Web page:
They Didn’t See Us Coming

by Lisa Levenstein

reviewed by Lisa Mullenneaux

Lisa Levenstein, a scholar of feminist politics and women’s history, is interested in what’s obscured by headlines: the engines of social change that push forward, shaping a more equitable world. In this follow-up to her 2009 book A Movement without Marches, the UNC Greensboro history professor argues that the 1990s was a transitional decade that saw the women’s movement become global, multiracial, and coalition-driven. She points to Time magazine’s 1998 cover story that asked, “Is Feminism Dead?” The consensus was yes, which only proves how out of touch mainstream media can be. Did the popular imagination still need to see the image of white 1960s radicals? Feminism had moved on, and during the nineties was being debated and redefined by women of color in the US and activists in the Global South.

Driving the activism of these groups was the belief that every social justice issue was also a feminist issue. Feminism simply lived in a broad tent. Levenstein points out that from 1982 to 1995, the number of US-based feminist groups grew from 75 to 140, with concerns including domestic violence, abortion rights, labor organizing, disability rights, lesbian rights, health and welfare, and economic inequality. This chorus of intersectional voices had grown wise on the work of feminist scholars like bell hooks and Charlotte Bunch, and, over time, would extend their reach via the Internet and social media. “By the end of the 1990s,” writes Levenstein, “anyone looking for feminism no longer needed to attend a march or a conference. All they needed was a modem, a computer, and a phone line.” Discussion boards and LISTSERVs allowed women to organize, strategize, raise money, and, eventually, offer alternative news coverage.

Another part of this sea change was the refusal of women of color to be tokenized, even as white women leading organizations like the Ms. Foundation and the National Organization for Women needed their diverse perspectives. Many activists of color, like the Latina health rights advocate Luz Alvarez Martinez, refused invitations to white-dominated conferences. Others brought their own agendas, as did the delegates sent by the Ms. Foundation to the 1995 UN Fourth World Conference on Women in Beijing. The Foundation had planned a two-day orientation to introduce these Americans to the themes of global feminism that its white organizers deemed important, but women of color activists replaced it with their own sessions, upending months of careful planning. In the end, Ms. Foundation delegates agreed that the future of feminism needed buy-in from a broad base that would represent all their concerns.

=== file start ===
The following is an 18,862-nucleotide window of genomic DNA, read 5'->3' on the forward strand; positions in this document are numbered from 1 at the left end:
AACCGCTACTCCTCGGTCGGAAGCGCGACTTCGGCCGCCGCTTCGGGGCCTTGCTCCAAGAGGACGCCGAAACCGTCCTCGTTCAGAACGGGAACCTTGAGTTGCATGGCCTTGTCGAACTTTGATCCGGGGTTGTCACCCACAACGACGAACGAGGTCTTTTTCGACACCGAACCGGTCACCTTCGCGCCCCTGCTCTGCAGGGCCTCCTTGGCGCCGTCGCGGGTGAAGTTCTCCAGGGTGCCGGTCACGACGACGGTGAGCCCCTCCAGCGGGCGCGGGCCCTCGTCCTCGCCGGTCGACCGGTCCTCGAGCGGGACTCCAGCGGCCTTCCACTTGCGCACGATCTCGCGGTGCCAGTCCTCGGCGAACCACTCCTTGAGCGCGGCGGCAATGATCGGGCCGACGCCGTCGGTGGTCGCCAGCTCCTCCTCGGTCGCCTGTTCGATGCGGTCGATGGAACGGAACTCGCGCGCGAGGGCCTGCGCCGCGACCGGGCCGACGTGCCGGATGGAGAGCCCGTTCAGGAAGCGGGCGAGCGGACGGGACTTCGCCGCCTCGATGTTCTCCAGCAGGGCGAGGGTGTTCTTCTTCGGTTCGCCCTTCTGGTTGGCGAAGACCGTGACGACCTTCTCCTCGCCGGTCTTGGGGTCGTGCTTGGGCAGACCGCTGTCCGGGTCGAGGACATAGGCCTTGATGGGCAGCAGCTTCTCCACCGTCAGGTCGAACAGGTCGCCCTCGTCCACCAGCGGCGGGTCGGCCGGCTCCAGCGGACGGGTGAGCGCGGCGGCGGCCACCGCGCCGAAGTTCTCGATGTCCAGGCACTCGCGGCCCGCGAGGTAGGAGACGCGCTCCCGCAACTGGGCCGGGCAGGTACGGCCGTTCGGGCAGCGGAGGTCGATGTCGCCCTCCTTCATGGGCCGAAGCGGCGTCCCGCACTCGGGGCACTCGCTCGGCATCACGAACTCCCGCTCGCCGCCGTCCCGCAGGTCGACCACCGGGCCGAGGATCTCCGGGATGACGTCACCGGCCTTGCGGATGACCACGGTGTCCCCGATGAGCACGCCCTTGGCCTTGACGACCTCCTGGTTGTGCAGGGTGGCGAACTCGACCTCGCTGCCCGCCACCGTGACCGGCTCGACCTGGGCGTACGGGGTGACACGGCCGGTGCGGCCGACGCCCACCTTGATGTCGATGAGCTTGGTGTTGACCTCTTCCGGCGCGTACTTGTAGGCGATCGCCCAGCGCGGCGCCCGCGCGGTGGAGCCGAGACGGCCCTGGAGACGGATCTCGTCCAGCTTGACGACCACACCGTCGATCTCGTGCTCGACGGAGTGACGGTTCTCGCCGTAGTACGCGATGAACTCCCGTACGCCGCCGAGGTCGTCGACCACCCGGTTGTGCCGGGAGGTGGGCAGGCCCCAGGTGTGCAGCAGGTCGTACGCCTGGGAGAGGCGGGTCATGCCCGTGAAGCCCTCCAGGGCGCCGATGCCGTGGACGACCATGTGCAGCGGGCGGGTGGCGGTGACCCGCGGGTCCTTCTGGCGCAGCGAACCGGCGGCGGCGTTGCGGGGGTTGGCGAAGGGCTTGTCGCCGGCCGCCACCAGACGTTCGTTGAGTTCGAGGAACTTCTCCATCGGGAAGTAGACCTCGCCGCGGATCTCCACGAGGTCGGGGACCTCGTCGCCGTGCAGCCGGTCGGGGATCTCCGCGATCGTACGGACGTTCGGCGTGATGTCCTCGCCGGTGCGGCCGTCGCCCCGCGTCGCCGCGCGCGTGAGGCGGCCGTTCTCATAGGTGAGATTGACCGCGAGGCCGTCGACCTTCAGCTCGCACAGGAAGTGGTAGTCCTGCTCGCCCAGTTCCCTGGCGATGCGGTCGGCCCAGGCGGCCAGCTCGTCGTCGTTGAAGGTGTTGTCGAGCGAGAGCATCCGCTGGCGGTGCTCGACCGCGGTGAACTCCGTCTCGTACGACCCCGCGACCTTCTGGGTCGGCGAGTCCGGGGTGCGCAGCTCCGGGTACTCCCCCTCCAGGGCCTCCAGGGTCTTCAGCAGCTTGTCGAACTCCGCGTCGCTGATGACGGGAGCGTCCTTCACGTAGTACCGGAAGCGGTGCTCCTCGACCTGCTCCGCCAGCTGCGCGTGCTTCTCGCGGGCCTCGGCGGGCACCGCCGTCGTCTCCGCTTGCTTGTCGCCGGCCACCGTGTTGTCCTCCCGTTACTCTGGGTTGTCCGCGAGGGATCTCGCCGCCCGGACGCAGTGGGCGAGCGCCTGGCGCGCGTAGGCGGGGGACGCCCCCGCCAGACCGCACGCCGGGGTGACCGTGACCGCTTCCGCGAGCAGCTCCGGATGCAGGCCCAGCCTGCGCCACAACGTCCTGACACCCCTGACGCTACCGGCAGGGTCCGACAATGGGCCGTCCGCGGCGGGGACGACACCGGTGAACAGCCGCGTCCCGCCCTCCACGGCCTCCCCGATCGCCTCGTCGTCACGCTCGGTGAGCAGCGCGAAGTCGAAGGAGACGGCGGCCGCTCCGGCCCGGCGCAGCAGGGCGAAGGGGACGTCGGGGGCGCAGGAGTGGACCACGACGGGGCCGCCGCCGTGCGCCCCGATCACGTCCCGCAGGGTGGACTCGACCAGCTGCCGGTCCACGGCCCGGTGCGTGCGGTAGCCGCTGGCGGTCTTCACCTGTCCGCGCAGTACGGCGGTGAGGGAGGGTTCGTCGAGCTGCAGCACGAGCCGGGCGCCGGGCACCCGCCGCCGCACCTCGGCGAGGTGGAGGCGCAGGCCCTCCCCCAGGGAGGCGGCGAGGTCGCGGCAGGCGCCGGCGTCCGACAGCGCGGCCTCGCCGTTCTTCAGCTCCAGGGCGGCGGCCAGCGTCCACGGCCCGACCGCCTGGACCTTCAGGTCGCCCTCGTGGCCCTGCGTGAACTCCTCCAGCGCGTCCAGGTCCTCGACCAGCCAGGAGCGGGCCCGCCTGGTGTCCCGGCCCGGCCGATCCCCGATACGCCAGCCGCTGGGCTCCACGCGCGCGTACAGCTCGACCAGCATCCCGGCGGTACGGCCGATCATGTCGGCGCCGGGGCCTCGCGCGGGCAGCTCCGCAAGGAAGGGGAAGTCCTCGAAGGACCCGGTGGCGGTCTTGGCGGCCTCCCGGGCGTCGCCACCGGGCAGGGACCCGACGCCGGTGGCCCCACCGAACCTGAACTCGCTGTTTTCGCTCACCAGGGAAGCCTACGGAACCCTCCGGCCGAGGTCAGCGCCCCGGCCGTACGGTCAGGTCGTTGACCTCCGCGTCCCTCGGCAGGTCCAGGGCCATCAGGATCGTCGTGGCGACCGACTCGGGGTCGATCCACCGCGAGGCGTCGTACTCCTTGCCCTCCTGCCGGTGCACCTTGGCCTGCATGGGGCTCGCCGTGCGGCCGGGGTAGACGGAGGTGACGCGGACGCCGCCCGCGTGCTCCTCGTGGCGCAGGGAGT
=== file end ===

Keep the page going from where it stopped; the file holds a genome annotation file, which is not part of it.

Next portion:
Levenstein uses the 1995 conference to prove her point that by spotlighting then-First Lady Hillary Clinton’s appearance, most US media ignored its role as a crucible for grassroots activism on a global scale. Of the eight thousand Americans who traveled to China, more than a thousand were women of color, who had a chance to learn from and build coalitions with 22,000 activists from other countries. Relationships forged during those ten days would result in new energy, objectives, and even new organizations like the National Asian Pacific American Women’s Forum.

Like nothing else, this history-making event showcased how much American activists had to learn from their global counterparts, like the disastrous effects that neoliberal economic policies and the structural adjustment programs of the IMF and World Bank had on women. Reacting to then-President Clinton’s welfare reform legislation, one activist commented that she learned that “the US was actually enacting welfare reform all over the world.” For Levenstein, tracking down and interviewing those who had attended the conference was a revelation: “Finding these generative forms of activism convinced me that this period I lived through—and had thought I knew—deserved the kind of historical scrutiny heretofore reserved for the women’s movements of the 1960s and 1970s.” Levenstein’s objective to offer this “largely forgotten history” the appropriate attention is realized through these interviews and archival research.

In her final chapter, Levenstein profiles three nonprofits created by women of color and lesbians: INCITE! Women of Color Against Violence, the SisterSong: Women of Color Reproductive Justice Collective, and Southerners on New Ground (SONG), all of which had been sidelined by other feminist groups. Whereas white women focused on sexism, for example, women of color tended to see these forms of injustice more holistically, linking sexism to racism and economic inequality. “It seemed like we were speaking different languages,” is how Beth Richie of INCITE! described the schism. It led to their organizing independently. In the 2010s, all three groups found common cause with Black Lives Matter, a powerful example of what a social movement can accomplish.

By shining a light on history at the margins, Levenstein shows us that our cultural life is complex, multifaceted. The work done in the 1990s by the activists she interviewed—advocates for a wide spectrum of social causes—laid the foundation for today’s feminist energy. After all, Levenstein reminds us, the 2017 Women’s March that galvanized millions of people worldwide was launched with a single Facebook post.

Published on September 15, 2020